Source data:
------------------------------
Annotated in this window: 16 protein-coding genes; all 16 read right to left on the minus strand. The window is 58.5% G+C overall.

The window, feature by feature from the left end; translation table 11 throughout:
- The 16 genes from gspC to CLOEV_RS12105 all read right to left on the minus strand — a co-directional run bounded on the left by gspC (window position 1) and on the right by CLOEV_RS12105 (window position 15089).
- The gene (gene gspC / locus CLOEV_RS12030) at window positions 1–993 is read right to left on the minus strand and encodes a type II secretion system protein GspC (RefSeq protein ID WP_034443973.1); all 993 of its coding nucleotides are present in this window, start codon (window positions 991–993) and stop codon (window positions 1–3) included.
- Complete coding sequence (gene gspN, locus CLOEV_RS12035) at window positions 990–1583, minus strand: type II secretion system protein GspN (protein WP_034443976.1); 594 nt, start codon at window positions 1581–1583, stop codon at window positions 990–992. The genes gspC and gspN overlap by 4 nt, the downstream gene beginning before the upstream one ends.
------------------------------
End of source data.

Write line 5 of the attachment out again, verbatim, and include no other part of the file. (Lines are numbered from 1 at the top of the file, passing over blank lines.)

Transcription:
- Complete coding sequence (gene gspN, locus CLOEV_RS12035) at window positions 990–1583, minus strand: type II secretion system protein GspN (protein WP_034443976.1); 594 nt, start codon at window positions 1581–1583, stop codon at window positions 990–992. The genes gspC and gspN overlap by 4 nt, the downstream gene beginning before the upstream one ends.